Growing up poor in Brooklyn, Jack, his older brother, and Natalie “were marvellous”. Indeed, he loved Jack, who passed away seven years ago, “with a passion”. The two boys slept in the same bed growing up: “He used to hold me close; we never did anything, but it was the happiest time I re- member.” However, he says, if their Jewish immigrant parents — Philip, a dressmaker, and Sarah — had “had to take the test asking ‘Should you or should you not have children?’ they should have chosen the answer ‘not’ and underlined it twice. They weren’t bad, they were like all parents. My mother was depressed and had trouble embracing us literally and figuratively. We were unkind to her as a form of revenge.”
She was a bad cook, Sendak recalls. “At supper she would say ‘The children in Europe are starving’ and we would say, ‘Pack it up, Momma, and send it to them; they’ll eat anything’. She should have hated us. She may have hated us.” His father was a “very handsome man, dashing but weak. I don’t know why he married her. We used to say they’d f***ed three times to have us, the first cool September night — we were all born around the same time.” When Jack was dying he said to Maurice: “We were always so bad to Momma.” Sendak told him: “We didn’t know better.”
For Sendak, childhood “was always a suffering time”. Children in the 1930s “always almost died. There was no control of diseases. I got scarlet fever, pneumonia…” When he was old enough to understand, he was “very much affected” by the kidnapping and death of the aviator Charles Lindbergh’s baby, Charles, in 1932. “We were the same age. His being rich and Gentile and everything a poor Jewish boy could not be, yet still be taken away and found dead, was unnerving. The fear of death has been with me ever since.” His father slept on his sons’ floor, armed with a fly swatter or bat, to ward off potential kidnappers. When he was playing with a neighbour, he threw a ball over the boy’s head, the boy ran into the street to fetch it and was hit by a car and killed. “I didn’t see the body and his mother didn’t blame me, which was such a relief.”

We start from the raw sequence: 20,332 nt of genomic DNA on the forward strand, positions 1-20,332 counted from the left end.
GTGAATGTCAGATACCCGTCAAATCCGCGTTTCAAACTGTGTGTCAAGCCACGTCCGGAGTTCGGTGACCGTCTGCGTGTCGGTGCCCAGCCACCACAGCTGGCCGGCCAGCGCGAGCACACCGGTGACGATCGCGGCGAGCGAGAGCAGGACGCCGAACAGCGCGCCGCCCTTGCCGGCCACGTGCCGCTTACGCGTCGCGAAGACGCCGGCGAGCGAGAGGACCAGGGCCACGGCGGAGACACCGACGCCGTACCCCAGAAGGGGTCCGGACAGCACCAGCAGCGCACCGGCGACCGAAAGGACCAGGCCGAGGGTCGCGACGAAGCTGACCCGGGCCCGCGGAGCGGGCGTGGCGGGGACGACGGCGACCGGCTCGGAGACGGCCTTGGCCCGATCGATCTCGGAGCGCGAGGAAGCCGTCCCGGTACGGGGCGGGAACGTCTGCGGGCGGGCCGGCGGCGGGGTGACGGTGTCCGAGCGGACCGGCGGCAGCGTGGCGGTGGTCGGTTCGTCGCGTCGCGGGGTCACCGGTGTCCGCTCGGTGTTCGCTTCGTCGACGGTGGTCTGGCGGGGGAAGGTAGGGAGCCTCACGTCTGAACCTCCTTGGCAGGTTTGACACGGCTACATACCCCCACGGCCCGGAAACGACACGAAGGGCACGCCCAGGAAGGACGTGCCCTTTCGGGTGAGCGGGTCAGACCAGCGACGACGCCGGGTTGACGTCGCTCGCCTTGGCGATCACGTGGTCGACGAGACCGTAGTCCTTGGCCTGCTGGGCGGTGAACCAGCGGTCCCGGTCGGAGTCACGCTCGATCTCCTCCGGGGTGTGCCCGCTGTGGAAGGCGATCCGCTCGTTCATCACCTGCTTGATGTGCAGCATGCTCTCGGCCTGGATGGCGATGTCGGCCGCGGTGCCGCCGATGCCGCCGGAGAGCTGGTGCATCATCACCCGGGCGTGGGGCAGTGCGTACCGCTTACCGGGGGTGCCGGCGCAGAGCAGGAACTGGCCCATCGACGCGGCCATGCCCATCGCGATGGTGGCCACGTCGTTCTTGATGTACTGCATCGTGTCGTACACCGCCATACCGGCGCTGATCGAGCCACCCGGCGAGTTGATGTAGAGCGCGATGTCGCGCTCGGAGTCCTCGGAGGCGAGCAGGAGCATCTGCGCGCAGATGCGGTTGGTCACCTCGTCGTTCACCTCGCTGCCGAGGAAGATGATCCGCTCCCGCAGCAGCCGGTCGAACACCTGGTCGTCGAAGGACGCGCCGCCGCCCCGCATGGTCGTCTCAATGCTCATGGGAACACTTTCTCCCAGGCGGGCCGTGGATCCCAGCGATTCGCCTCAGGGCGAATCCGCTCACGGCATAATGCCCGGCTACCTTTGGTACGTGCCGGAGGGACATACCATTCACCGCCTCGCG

He and Jack collaborated on stories. “We intended our lives to be entwined like those of the Grimm brothers. He was prob- ably gay but he married, and his wife hated me because I was more famous than him.” Did Sendak tell his parents that he was gay? “Never. I lied to them constantly. They couldn’t have dealt with it.” He had his first sexual encounter, aged “19 or 20”, with a man, in FAO Schwarz, the New York toy store where he created window displays, “in a giant doll’s house on the second floor”. He tried relationships with women. “I was engaged, I impregnated her, but she lost the baby. I blame myself. We had a fight. I pushed her after she pushed me and she fell. I assumed it killed the baby.” Ever since he has had a recurring dream of this ghost child, reconfigured as a living teen- ager: he is on a train pulling into Saint-Izaire station in France: “My eyes are looking for my daughter. I know she is waiting for me. I get off the train, I see her, she is pretty, I don’t talk to her. The dream fizzles out.”
He had “a terrible time” accepting his homosexuality. “I went to a therapist. I wanted him to hammer me straight, but of course that failed.”(The therapist was gay and in the closet.) Was New York an exciting place at that time? “Sure, though gay bars were tiresome… It’s amazing, just dumb luck, that I didn’t die of Aids. Some of my very dearest friends died.”